Multiple columns disrupt the vertical flow of moving down the form. However, there are some exceptions to this guideline that short and logically related details like City, State, and Pin/Zip Code can be displayed in the same row.

Placing the Placeholder

Placeholder is generally used to tell regarding the kind of information that is needed for a specific input field. However, some designers are substituting it for field label in order to decrease clutter and have a more subdued look.

The issue here is that the placeholder vanishes once the user comes in contact with the input field.

This might be frustrating if the user fails to recall the motive of the field and has to tap outside to view the placeholder again.

It is seen that when the user taps on the input field, the placeholder text disappears and turns into a mini field label on the top left.

Primary Call to Action

Always remember that the primary call to action should be on the left and properly aligned with the rest of the form.

It should be easily visible and quick access by keyboard is a plus too.

Make sure that the weight of the primary call to action is denser than the secondary one. This will aid in lessening errors.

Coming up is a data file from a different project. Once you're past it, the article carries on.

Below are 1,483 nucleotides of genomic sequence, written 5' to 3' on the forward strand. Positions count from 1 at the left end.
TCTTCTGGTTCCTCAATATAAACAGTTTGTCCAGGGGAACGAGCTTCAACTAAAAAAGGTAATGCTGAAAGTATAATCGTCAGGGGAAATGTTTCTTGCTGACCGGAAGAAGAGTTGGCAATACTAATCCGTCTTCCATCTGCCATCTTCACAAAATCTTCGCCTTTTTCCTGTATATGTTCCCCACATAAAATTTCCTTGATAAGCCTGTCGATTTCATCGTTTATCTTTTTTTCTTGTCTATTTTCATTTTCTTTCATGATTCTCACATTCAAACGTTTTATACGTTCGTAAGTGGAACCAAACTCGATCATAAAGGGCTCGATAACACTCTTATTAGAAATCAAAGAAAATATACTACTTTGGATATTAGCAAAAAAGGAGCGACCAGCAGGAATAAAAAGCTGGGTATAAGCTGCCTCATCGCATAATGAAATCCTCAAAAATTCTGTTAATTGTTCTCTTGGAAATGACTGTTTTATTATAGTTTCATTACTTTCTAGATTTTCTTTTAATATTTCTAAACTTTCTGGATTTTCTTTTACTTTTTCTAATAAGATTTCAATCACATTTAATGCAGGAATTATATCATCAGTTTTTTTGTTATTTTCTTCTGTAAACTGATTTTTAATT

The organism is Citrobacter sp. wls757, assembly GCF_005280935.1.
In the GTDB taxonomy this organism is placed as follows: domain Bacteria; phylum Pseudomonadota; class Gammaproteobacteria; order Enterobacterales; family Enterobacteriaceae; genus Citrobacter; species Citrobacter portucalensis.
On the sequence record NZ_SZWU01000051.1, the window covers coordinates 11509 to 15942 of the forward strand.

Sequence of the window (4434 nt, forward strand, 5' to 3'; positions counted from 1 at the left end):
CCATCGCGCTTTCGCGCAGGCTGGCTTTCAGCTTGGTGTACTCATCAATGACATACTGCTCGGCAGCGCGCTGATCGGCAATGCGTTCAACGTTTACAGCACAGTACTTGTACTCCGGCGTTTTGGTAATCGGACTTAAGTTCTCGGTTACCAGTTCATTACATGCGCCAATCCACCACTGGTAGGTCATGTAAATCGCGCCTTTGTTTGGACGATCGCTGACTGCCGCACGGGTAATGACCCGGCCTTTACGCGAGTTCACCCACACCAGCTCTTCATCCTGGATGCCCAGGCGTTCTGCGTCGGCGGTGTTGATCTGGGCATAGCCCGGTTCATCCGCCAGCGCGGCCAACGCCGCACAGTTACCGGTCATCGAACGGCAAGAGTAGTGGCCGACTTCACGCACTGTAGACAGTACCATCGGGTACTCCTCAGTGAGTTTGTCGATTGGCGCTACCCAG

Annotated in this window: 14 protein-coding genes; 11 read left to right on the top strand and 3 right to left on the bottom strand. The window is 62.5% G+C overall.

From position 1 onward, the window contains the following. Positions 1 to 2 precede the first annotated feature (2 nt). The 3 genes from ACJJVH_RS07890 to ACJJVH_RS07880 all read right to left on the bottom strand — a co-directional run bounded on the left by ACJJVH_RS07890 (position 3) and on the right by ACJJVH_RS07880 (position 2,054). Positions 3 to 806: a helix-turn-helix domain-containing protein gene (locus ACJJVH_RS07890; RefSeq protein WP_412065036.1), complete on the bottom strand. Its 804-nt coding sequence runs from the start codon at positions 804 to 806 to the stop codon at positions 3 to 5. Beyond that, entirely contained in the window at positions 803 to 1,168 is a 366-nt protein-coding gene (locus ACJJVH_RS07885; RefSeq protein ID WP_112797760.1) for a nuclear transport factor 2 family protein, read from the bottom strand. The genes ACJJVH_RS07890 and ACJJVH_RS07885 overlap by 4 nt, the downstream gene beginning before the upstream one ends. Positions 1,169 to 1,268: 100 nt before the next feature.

Allow Auto Focus

Users are happy when forms auto-focus the first input field automatically as then they have to just type, tab, type and then tab and finally done.

Yes, it just saves the user one extra click but it does increase the user experience in a minute way. When you enable auto-focus, make sure that the active fields are in bold so as to intimate the users that the first field is already selected and that they can move ahead to complete it.

Show Active Fields

This can be presented by varying the border color and size to put forth a stronger visual hint.

Take note that the color of the chosen field stands apart from the rest of the form so that it subtly helps the user to pay attention to the active field.

A similar approach can be applied for errors too; generally, the text field will be marked in red if an error is found.

Include Logical Flow

Resort to standard sequences and don’t ignore regional or cultural differences such as date formats.

While sequencing information, it always pays attention to the cultural difference. To explain further, Japan, Europe, and the US all adopt a different style of format.

Save the Caps Lock Trouble

This is such a basic feature yet many products haven’t worked on it. There are times when users don’t realize that the caps lock was accidentally on, and get irritated when they are continuously denied access.